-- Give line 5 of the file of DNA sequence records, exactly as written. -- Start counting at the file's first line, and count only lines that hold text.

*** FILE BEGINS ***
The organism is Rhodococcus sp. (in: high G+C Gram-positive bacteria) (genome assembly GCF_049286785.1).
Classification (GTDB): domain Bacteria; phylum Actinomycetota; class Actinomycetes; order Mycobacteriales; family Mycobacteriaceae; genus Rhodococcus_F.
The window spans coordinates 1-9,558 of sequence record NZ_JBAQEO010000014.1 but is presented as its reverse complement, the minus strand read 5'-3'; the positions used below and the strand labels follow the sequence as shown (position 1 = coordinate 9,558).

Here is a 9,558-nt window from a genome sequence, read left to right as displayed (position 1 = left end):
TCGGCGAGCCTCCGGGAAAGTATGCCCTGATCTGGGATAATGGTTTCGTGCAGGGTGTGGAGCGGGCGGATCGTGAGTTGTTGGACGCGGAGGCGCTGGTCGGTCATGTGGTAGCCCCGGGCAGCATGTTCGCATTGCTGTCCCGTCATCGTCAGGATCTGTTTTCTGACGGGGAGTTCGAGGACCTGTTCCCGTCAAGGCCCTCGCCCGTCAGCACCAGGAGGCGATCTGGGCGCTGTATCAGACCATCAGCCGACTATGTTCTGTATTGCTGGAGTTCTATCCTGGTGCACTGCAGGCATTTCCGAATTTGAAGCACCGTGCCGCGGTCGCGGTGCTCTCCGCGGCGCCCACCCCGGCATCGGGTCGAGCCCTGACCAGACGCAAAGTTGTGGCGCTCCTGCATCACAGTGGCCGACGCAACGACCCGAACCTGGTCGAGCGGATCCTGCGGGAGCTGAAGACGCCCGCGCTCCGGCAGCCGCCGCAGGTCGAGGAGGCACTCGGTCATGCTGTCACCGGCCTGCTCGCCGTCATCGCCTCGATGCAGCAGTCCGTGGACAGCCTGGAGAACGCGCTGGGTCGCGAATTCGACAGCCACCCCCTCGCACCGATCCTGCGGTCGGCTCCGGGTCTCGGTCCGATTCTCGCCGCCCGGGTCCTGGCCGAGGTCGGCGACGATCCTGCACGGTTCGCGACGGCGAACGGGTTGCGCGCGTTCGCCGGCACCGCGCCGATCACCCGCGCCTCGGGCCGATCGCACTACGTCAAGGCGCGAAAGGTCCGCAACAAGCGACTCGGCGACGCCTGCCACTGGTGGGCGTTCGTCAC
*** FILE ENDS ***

TCGGCGAGCCTCCGGGAAAGTATGCCCTGATCTGGGATAATGGTTTCGTGCAGGGTGTGGAGCGGGCGGATCGTGAGTTGTTGGACGCGGAGGCGCTGGTCGGTCATGTGGTAGCCCCGGGCAGCATGTTCGCATTGCTGTCCCGTCATCGTCAGGATCTGTTTTCTGACGGGGAGTTCGAGGACCTGTTCCCGTCAAGGCCCTCGCCCGTCAGCACCAGGAGGCGATCTGGGCGCTGTATCAGACCATCAGCCGACTATGTTCTGTATTGCTGGAGTTCTATCCTGGTGCACTGCAGGCATTTCCGAATTTGAAGCACCGTGCCGCGGTCGCGGTGCTCTCCGCGGCGCCCACCCCGGCATCGGGTCGAGCCCTGACCAGACGCAAAGTTGTGGCGCTCCTGCATCACAGTGGCCGACGCAACGACCCGAACCTGGTCGAGCGGATCCTGCGGGAGCTGAAGACGCCCGCGCTCCGGCAGCCGCCGCAGGTCGAGGAGGCACTCGGTCATGCTGTCACCGGCCTGCTCGCCGTCATCGCCTCGATGCAGCAGTCCGTGGACAGCCTGGAGAACGCGCTGGGTCGCGAATTCGACAGCCACCCCCTCGCACCGATCCTGCGGTCGGCTCCGGGTCTCGGTCCGATTCTCGCCGCCCGGGTCCTGGCCGAGGTCGGCGACGATCCTGCACGGTTCGCGACGGCGAACGGGTTGCGCGCGTTCGCCGGCACCGCGCCGATCACCCGCGCCTCGGGCCGATCGCACTACGTCAAGGCGCGAAAGGTCCGCAACAAGCGACTCGGCGACGCCTGCCACTGGTGGGCGTTCGTCAC